With its “NEW AUTO” strategy, the Volkswagen Group is realigning itself and building up the new competencies this requires. In addition to software development and the capability for autonomous driving, this also applies to areas such as battery technology, battery recycling, charging infrastructure and mobility services.
SSP: The next generation of mechatronics platform. From 2026, the Volkswagen Group will bundle its future technologies on the Scalable Systems Platform (SSP). The SSP, as Volkswagen Group’s next generation mechatronics platform, will significantly reduce complexity over time.
As the successor of MQB, MSB, MLB, as well as MEB and PPE, it will extend the consolidation from three ICE-platforms to two BEV-platforms, to finally one unified architecture for the whole product portfolio.
From 2026 onwards, the Group plans to start the production of pure electric vehicles on the SSP. This next generation will be all-electric, fully digital and highly scalable. Over its lifetime, more than 40 million vehicles are projected on this basis. Like the MEB today, the SSP will be open to other auto manufacturers.
To improve and speed up its mechatronics platform competencies, the Group will invest around €800 million into a new Research & Development facility in Wolfsburg, where the core of the SSP platform and its modules will be designed.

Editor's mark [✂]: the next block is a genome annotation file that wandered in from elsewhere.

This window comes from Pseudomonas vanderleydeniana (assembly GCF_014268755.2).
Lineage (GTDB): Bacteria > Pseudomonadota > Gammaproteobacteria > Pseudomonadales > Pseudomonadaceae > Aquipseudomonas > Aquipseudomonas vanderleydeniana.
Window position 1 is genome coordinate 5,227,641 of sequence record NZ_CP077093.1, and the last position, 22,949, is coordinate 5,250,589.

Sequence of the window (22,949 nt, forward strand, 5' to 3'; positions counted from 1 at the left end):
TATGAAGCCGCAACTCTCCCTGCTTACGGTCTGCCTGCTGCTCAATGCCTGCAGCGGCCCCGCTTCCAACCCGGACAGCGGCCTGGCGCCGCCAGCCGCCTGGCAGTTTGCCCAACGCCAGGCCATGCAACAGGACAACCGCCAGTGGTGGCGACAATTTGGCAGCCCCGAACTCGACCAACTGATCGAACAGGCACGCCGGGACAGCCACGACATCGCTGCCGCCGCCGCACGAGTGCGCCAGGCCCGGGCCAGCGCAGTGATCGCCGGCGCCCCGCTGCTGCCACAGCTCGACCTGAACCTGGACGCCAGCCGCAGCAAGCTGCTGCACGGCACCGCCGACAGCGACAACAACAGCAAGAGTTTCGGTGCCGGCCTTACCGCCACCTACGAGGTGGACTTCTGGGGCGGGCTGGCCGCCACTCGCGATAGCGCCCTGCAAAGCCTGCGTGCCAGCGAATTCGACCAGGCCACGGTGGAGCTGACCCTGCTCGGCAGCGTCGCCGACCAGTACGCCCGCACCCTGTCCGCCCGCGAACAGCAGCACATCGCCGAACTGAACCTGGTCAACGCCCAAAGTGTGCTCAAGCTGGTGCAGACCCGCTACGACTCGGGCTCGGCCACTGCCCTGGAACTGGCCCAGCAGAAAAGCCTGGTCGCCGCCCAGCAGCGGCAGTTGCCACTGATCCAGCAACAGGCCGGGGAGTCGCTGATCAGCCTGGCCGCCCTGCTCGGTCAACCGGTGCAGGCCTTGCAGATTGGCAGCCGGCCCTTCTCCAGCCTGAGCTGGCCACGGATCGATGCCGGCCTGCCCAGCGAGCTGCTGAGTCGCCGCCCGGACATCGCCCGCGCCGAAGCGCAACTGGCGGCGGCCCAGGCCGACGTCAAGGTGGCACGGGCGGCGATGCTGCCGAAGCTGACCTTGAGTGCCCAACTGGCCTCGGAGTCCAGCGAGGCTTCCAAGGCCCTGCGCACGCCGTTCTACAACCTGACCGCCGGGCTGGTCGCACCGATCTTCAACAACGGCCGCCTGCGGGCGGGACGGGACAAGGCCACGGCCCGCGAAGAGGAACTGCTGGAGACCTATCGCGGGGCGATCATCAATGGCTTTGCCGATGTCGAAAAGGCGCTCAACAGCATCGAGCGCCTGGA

Introducing the SSP means leveraging our strengths in platform management and building on our capabilities to maximize synergies across segments and brands. In the long run, our SSP will significantly reduce complexity in mechatronics. Thereby, it is not only a central premise to lower CAPEX, R&D and unit costs compared to MEB and PPE and to enable the Group to reach its financial targets. It particularly is the enabler to manage future challenges in vehicle development, as cars become more and more software-oriented.
— Markus Duesmann, CEO of Audi
By combining different modules with various sizes of platform, the Group’s brands also have a number of opportunities to differentiate themselves. From 2025, Audi’s Artemis project will use significant SSP modules for the first time. In 2026, Volkswagen will introduce this technology to the high-volume segment with its first model based on the SSP: the “Trinity” project.
CARIAD and E3 2.0 software architecture. Over the coming years, the Group’s own software and technology company CARIAD will develop the new E3 2.0 software architecture and thus exploit synergy effects across all the brands. This standard software stack will form the technical foundation for data-based business models, new mobility services and autonomous driving (level 4) for the Volkswagen Group and its brands.
The new software architecture enables a complete ecosystem, which will offer customers a range of software-based services throughout the full product life cycle. By 2030, the Volkswagen Group will put up to 40 million of its cars based on the new software stack on the streets of this world. The Group says it will will have the largest amount of real-time data in the whole industry, and continuously improve its products on this basis.
CARIAD has a clear schedule for the development and introduction of the software architecture, which includes a scalable operating system and cloud connection. To enable this, the company is expanding its competencies around the world.